Poush Parbon, Pongal, Makar Sankranti are just different names for harvest festival celebrated through out India, it marks the beginning of the harvest season. Interesting trivia, this is the only Indian festival that is on the same calendar date every year! Its also known as the ‘Kite Festival’. Preparations would start days ahead as we would collect all types of broken glass to make Manja (abrasive thread used for kite fights) and paper to make personalised colorful Patang (Kites). Growing up I remember waking up to the smell of sweet pongal being cooked at my neighbors house and Koraishutir Kochuri at mine. Walking out to see the colorful display of art in the form of rangoli in front of very house in the neighborhood, flying kites till it was too hot or we were too exhausted, chasing kites and a gathering of all our friends in the evening hosted by my parents. It has always been party time at my house for this festival and my mom always whipped up a big variety delicious food, Gokul Pithe being one of them. My husband has the best description for this, he says this is Narkel Naru (coconut truffle) with Malpua (Indian crepe) wrapped around it.
The recipe below uses All-Purpose Flour and Milk. I also make a vegan and gluten free version of this and it is equally delicious. Just a little different in the final taste. Just replace the all-purpose flour with coconut flour, rice flour and almond flour mixed in equal proportion and use Almond Milk instead of milk for the batter.
Read notes for more info.
Time for Prep: 20 mins | Time to Cook: 15 mins | Yield: 22-25 pieces | Level: Easy
- For the filling:
- 2 cups grated Coconut
- 4 oz condensed milk*
- 1/2 cup Jaggery or sugar
- For the batter/outer layer:
- 2 cups all-purpose flour*
- 1 tsp ghee or oil
- 1+1 cups whole milk*
- For the syrup:
- 1.5 cups sugar (3/4 cup sugar +3/4 cup jaggery)*
- 1.5 cups water
- 1/2 tsp cardamon powder
- pinch of saffron
- 1 tbsp rose water (optional)
- Making the stuffing:
- In a heavy bottom pan over medium heat, combine the coconut and jaggery, let the jaggery dissolve completely. Add the condensed milk.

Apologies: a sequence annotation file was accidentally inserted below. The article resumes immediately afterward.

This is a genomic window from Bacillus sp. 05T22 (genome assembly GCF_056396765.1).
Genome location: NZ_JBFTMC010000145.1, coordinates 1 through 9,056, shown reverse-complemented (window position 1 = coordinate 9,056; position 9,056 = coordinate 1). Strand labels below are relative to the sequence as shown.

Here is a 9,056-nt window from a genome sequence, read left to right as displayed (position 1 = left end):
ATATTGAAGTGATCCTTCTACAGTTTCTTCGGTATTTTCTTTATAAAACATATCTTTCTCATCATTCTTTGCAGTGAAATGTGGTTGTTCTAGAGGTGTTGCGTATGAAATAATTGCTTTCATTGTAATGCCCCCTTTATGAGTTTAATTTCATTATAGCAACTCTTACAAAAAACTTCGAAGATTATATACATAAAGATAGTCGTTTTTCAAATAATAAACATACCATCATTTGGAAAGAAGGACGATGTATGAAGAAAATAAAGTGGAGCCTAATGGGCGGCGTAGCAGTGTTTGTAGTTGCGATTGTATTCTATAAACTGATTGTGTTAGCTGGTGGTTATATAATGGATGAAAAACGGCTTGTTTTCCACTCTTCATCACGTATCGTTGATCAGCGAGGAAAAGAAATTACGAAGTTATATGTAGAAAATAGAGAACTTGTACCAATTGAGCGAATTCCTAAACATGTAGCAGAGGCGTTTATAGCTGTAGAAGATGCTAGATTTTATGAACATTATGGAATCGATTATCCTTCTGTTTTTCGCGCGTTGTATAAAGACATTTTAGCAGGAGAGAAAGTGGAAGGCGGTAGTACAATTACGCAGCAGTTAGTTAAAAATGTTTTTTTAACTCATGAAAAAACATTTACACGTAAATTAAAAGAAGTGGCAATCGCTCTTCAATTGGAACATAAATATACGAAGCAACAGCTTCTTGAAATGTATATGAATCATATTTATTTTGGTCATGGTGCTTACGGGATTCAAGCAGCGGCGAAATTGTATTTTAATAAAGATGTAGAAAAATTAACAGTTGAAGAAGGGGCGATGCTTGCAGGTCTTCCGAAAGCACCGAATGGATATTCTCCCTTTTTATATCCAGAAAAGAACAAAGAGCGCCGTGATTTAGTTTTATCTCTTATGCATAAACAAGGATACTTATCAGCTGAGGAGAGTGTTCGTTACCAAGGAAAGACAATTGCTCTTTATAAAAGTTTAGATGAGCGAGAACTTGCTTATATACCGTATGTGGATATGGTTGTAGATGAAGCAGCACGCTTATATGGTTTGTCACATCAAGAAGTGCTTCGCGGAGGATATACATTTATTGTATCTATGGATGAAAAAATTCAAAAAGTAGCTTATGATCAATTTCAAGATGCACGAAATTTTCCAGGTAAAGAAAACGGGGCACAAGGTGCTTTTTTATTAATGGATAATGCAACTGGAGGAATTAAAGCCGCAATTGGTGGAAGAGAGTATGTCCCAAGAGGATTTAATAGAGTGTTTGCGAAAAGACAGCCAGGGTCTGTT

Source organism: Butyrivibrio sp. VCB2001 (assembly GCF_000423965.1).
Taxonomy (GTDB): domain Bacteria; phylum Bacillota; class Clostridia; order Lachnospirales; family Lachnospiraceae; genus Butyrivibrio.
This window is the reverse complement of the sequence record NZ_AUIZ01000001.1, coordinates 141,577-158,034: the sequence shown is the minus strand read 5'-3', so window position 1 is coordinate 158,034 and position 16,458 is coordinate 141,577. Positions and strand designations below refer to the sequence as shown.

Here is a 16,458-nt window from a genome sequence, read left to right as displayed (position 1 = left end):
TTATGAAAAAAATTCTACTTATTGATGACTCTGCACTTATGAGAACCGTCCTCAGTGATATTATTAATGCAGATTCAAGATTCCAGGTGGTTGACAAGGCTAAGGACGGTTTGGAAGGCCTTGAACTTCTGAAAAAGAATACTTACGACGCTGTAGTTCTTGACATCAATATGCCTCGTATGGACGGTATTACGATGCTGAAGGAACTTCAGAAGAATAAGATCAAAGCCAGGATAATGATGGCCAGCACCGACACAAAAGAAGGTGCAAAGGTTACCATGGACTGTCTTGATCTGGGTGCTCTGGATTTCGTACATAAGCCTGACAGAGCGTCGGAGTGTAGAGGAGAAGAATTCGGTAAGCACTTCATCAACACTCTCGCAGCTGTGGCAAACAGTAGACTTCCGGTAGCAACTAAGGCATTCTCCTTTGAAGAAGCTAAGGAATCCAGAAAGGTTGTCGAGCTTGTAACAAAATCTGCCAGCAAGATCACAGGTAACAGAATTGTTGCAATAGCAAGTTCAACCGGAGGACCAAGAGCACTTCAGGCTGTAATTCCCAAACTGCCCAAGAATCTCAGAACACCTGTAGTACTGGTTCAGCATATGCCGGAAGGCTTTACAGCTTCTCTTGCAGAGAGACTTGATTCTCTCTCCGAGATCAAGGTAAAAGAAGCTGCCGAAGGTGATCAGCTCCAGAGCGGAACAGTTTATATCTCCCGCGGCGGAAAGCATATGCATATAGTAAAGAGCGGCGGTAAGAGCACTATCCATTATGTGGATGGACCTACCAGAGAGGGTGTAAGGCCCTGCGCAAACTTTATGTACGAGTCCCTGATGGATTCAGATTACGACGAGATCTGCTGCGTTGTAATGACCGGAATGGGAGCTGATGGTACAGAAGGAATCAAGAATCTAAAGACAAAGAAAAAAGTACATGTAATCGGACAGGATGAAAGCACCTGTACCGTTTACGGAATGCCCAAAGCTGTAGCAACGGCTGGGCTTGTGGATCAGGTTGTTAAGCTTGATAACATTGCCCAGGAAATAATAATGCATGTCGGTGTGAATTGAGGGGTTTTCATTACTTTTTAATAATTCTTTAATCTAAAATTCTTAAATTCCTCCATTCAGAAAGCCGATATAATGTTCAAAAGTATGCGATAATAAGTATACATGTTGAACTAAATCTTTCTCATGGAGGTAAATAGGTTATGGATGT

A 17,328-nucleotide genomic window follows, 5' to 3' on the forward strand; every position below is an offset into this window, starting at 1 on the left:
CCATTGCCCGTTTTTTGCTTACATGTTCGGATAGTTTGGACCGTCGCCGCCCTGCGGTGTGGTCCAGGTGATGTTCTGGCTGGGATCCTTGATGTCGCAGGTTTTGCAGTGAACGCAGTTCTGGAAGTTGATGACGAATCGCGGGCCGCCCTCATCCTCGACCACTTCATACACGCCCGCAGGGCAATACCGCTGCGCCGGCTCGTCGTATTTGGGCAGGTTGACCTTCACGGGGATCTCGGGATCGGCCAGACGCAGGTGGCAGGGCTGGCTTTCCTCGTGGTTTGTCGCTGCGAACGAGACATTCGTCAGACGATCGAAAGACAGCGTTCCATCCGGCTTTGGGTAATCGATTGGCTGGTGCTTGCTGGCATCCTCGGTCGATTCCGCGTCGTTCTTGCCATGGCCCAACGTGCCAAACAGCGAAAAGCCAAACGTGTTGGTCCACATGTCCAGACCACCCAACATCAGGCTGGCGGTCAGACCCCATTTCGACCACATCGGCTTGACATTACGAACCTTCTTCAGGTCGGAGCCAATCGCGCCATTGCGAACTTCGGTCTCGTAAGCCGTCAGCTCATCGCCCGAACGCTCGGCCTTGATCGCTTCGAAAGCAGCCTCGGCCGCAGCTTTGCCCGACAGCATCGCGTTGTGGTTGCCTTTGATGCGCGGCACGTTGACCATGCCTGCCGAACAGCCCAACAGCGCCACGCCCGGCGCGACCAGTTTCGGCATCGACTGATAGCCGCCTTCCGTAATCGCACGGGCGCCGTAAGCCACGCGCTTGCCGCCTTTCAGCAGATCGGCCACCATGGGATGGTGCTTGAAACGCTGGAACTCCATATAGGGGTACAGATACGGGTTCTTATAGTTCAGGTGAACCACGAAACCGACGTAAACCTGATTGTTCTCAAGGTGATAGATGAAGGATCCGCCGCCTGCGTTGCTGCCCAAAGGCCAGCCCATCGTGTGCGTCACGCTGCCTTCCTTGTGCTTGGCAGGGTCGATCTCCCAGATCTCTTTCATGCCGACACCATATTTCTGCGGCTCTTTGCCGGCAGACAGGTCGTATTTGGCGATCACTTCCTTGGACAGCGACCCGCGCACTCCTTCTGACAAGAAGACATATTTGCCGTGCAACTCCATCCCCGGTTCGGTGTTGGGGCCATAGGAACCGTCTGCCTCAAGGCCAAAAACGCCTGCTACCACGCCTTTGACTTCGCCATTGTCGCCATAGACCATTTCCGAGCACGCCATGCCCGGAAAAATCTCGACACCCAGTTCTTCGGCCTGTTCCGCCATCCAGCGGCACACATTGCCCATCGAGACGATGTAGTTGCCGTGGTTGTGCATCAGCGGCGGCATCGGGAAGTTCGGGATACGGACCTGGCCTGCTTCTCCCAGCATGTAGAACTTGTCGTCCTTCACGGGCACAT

- Cook open over medium heat. Stir occasionally to ensure that the mixture doesn’t stick to the pan until you get a thick mixture. It should be light brown and slightly sticky but should be coming off from the side of the pan easily.
- To check for doneness, take a little bit and shape and see, if it holds form and doesn’t stick to your hands, turn off the heat.
- Once cool, divide into 22-25 equal portion, roll them into small balls and set aside.
- Making the outer layer/ batter:
- In a wide mouthed bowl combine the flour and ghee/oil. Mix it up.
- Add one cup of milk and mix scraping sides to form the batter. Slowly add the remaining milk a couple tablespoon at a time till you get a batter that is similar to that for pancake/fritters/pakodi.
- Making the syrup:
- In a saucepan, combine sugar/ jaggery and water, add cardamon powder. Stir till the sugar/ jaggery is dissolved and boil till one string consistency, around 10 mins.
- Add rose water and stir it in. This just adds to the fragrance and sweetness of the syrup.
- Heat oil in a frying pan for deep frying.
- Dip a ball of stuffing in the batter, move it around till its well coated. Fry till golden brown (like fritters)
- Remove with a slotted spoon and dunk into the syrup.
Let them soak in syrup for 8-10 mins. Serve Warm or Cold.
- For a lactose free (Vegan) version, skip the Condensed Milk in filling and use Almond milk for the outer layer/batter.
- For a gluten free delight instead of all purpose flour use a blend of coconut, almond and rice flour (1:1:1 ratio).
- Traditionally this dish is made with 100% Khejurer gur, a special type of jaggery made with the sap of date palm trees. But its almost impossible to get some in US, so I make this with blend of date sugar and coconut sugar instead. It has the same flavor but easier to find (and a lot healthier).